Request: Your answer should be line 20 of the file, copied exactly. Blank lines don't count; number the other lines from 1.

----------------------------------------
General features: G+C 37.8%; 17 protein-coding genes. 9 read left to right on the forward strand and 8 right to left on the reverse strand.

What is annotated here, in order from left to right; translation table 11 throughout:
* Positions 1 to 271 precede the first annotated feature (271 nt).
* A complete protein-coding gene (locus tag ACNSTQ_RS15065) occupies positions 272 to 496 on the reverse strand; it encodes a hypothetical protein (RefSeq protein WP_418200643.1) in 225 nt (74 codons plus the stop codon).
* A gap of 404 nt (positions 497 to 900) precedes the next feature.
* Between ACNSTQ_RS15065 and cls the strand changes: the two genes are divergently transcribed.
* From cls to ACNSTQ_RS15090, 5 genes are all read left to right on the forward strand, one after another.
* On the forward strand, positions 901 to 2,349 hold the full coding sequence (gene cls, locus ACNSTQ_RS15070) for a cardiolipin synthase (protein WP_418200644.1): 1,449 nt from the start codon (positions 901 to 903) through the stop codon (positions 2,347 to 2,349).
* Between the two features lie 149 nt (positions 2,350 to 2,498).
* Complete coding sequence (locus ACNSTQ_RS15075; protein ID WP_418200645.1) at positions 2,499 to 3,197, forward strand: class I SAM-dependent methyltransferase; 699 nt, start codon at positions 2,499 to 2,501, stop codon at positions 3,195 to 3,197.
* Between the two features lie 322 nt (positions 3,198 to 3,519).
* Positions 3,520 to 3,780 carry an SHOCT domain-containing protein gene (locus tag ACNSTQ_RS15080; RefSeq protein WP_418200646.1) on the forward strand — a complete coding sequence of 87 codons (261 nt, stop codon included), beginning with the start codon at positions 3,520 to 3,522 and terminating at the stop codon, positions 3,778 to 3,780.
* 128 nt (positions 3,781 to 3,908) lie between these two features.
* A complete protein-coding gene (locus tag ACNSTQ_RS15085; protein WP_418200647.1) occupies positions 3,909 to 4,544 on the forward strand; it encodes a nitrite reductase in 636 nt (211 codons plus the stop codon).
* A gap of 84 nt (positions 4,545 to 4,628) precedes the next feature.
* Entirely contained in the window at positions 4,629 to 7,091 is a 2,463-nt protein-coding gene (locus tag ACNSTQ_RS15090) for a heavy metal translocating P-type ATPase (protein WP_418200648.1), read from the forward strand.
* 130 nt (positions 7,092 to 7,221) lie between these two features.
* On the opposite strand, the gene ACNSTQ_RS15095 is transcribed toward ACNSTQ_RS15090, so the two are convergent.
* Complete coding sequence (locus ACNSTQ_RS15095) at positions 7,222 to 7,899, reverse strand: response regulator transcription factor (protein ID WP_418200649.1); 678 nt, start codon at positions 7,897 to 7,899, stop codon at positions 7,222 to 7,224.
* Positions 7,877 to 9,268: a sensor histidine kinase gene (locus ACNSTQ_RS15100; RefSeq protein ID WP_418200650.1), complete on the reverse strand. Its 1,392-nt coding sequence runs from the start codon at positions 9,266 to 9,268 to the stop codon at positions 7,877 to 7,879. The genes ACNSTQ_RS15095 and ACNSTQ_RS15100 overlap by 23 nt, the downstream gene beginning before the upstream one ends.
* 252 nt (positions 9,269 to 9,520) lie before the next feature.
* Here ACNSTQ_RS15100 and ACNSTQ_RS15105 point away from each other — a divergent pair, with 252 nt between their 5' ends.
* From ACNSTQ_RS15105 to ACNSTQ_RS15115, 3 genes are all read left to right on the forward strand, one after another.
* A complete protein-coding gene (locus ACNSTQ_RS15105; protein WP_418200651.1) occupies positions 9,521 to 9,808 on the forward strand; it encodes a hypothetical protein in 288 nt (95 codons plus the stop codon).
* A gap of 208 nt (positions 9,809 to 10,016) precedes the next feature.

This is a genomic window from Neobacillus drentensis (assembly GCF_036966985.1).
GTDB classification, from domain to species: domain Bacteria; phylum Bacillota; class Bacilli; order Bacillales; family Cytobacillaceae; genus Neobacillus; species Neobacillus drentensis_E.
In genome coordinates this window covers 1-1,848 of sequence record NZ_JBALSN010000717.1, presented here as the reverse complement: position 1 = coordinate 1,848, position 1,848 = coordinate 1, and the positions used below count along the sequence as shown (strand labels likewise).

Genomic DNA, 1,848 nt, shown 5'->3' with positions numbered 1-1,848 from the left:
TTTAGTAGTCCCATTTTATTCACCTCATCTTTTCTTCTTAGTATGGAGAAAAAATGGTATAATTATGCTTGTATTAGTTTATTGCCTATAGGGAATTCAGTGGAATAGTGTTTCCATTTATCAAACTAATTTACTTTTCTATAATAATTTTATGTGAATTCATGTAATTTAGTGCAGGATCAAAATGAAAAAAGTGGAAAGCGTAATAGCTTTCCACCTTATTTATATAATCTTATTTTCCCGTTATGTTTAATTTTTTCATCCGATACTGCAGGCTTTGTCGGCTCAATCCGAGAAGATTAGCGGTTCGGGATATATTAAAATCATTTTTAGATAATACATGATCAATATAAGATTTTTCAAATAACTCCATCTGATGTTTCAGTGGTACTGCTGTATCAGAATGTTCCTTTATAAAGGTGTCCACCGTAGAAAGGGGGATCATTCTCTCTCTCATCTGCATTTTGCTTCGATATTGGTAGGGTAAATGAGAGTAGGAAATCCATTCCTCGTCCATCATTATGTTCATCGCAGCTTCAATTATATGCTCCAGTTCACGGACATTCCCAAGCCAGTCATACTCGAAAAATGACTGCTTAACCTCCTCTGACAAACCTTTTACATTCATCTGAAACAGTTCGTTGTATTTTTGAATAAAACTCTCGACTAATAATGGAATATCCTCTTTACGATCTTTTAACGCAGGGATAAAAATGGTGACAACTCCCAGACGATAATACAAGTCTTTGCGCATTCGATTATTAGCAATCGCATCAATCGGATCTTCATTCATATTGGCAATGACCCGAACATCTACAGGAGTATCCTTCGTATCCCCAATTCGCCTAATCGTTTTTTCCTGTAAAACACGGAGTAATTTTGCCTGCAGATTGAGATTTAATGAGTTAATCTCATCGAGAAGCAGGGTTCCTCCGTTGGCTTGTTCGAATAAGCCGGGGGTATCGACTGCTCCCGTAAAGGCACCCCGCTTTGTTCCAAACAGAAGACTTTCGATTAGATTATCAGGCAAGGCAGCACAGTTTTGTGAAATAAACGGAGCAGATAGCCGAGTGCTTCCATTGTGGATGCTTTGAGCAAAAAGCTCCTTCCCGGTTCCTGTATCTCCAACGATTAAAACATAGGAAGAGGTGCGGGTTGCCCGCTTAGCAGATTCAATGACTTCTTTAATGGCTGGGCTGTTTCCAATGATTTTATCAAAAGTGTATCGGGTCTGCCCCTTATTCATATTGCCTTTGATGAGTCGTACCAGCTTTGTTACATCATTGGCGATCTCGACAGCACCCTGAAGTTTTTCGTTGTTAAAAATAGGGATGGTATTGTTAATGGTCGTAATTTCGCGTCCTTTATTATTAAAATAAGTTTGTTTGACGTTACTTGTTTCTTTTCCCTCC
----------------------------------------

* Positions 7,877 to 9,268: a sensor histidine kinase gene (locus ACNSTQ_RS15100; RefSeq protein ID WP_418200650.1), complete on the reverse strand. Its 1,392-nt coding sequence runs from the start codon at positions 9,266 to 9,268 to the stop codon at positions 7,877 to 7,879. The genes ACNSTQ_RS15095 and ACNSTQ_RS15100 overlap by 23 nt, the downstream gene beginning before the upstream one ends.